Because essential oils are so concentrated, any dangerous ingredients they may contain can be more concentrated, too. That's one reason organic natural oils are becoming more popular. Organic production also has environmental benefits. It takes a lot of rose petals, lavender blossoms or lemon verbena leaves to make an ounce of essential oil. When flower farms use fewer pesticides and chemical fertilizers, fewer hazardous waste products make their way into nearby ecosystems and waterways. In the United States, product manufacturers using the USDA's Certified Organic seal are also held to a higher standard in their production and packaging methods. That goes for imported products carrying the seal, too.
Not all natural oils marketed as "organic" carry the USDA's seal, though. Terms like "all natural," "healthy," "wholesome" and "organic" are more marketing slogans than reliable indicators of a product's quality. USDA Certified Organic products will carry a green seal on the packaging.
Expect to pay more for organic natural oils regardless of their origin. Organic yields are usually lower than plant yields produced using powerful pesticides. That's why large growers love bug sprays. Less pesticide means more pests -- and more pest damage. Buying organic scents produced without chemical fertilizers may have an impact on the quality of the fragrance, too. Fragrances are chemical compounds, and the more wholesome the process, the purer the results -- maybe. At least consider the possibility and compare the essential oil products you buy for scent quality and staying power. You may be surprised at how deep, rich, appealing -- and worry free -- organic oils can be.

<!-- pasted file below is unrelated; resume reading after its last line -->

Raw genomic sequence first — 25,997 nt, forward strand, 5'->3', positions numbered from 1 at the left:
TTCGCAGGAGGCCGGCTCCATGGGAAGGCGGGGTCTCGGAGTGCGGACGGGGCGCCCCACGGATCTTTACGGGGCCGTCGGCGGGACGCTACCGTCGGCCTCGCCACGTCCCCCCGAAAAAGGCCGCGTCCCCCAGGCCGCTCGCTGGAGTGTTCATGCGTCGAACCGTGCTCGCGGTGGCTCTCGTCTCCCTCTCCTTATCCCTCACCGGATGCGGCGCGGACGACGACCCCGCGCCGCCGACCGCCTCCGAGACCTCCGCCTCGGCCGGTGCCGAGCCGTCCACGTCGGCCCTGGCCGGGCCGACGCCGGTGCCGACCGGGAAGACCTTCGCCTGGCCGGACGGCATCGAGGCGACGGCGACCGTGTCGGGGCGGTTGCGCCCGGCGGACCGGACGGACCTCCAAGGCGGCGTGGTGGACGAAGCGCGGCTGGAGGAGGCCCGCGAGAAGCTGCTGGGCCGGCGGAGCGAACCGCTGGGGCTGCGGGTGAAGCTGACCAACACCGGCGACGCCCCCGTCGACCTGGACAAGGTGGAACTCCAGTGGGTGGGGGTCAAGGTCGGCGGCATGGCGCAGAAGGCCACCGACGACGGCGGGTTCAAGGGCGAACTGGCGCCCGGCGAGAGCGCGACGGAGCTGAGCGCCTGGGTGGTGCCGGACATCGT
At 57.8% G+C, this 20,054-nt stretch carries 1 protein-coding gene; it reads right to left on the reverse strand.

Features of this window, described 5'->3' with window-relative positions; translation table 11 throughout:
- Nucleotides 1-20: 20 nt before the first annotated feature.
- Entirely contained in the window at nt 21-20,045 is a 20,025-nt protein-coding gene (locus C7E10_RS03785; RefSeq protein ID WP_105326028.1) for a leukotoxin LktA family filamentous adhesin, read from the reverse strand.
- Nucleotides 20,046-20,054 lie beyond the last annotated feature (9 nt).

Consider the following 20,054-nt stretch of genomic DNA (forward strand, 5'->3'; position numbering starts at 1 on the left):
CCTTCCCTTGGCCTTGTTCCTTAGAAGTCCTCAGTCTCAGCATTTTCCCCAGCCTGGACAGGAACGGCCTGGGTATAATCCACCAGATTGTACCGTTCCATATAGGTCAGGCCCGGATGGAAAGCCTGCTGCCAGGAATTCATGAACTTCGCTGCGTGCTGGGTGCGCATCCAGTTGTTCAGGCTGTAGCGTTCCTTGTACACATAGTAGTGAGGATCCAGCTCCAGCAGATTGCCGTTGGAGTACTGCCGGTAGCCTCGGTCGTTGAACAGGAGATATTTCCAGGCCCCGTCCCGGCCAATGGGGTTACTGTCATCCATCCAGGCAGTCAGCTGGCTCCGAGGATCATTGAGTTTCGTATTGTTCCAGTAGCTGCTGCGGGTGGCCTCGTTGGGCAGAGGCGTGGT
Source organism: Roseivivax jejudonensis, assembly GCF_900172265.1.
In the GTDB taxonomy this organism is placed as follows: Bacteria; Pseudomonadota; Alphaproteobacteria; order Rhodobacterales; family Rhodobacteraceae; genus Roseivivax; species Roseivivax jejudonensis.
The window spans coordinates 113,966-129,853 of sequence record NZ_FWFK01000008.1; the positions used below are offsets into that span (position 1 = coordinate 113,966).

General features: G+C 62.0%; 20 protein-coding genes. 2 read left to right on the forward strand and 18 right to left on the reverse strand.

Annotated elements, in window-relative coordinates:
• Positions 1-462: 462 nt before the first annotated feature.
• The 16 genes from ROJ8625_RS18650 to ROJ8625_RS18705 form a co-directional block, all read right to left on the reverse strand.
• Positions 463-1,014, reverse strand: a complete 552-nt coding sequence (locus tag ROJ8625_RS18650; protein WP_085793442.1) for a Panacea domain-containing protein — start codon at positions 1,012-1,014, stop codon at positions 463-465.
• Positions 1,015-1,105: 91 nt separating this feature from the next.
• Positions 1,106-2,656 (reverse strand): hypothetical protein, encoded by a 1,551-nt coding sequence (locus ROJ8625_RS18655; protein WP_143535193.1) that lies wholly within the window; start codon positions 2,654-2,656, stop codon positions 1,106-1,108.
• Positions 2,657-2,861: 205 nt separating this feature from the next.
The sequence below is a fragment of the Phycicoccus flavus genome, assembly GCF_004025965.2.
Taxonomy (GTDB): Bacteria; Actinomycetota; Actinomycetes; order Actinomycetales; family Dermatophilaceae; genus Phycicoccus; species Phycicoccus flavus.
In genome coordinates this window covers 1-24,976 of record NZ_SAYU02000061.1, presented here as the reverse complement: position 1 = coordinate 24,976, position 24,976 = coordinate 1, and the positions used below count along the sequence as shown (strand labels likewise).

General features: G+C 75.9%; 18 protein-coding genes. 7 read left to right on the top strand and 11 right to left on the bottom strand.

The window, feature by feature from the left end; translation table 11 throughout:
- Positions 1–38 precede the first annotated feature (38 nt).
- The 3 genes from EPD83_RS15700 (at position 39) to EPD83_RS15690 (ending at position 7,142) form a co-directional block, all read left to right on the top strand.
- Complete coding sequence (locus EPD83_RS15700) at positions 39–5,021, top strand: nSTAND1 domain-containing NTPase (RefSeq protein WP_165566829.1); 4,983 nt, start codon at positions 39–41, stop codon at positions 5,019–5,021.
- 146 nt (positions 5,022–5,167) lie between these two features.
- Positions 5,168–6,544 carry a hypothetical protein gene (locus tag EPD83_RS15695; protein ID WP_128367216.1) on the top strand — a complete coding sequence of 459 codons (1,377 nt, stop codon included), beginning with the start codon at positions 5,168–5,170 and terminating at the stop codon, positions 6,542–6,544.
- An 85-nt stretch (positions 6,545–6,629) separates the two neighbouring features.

Ensuring that the essential oils you buy are organic and completely safe to use is the first step, but there are a few other considerations, too:
- Choose oils sold in colored bottles. Blue and brown essential oil bottles are dark in color to protect the contents from damage caused by light exposure.
- To make sure you get the oil variety you really want, look for the Latin (scientific) name on the product labeling. Reputable essential oils will list the common name as well as the scientific name of the plant from which the oil has been extracted.
- Buy from a reputable source. If you find a great bargain on a marked-down essential oil, think before you buy. If the retailer is unloading a shelf worn product that may have been stored improperly, you could be paying for damaged goods -- even though the price looks like a bargain.
- Always store essential oils in a dark location.
- Avoid oils in plastic bottles or with rubber squeeze lids. Both plastic and rubber can react with the oil, changing the nature of the fragrance. Rubber gaskets can also degrade over time, allowing vapor to escape.
- To test the purity of an essential oil, pour a drop on a sheet of paper. It should evaporate in a few minutes. If it leaves an oily residue behind, it's probably a blended product and not 100 percent pure.
- Read the directions before using any essential oil you buy. It may sound like fun to make your own relaxing jasmine hand lotion, but using too much of a pure essential oil, getting it on your unprotected skin or working with it in an unventilated location can make you, your children and even your pets sick. Essential oils are fun to use, but they are also potent ingredients. Handle them with care.
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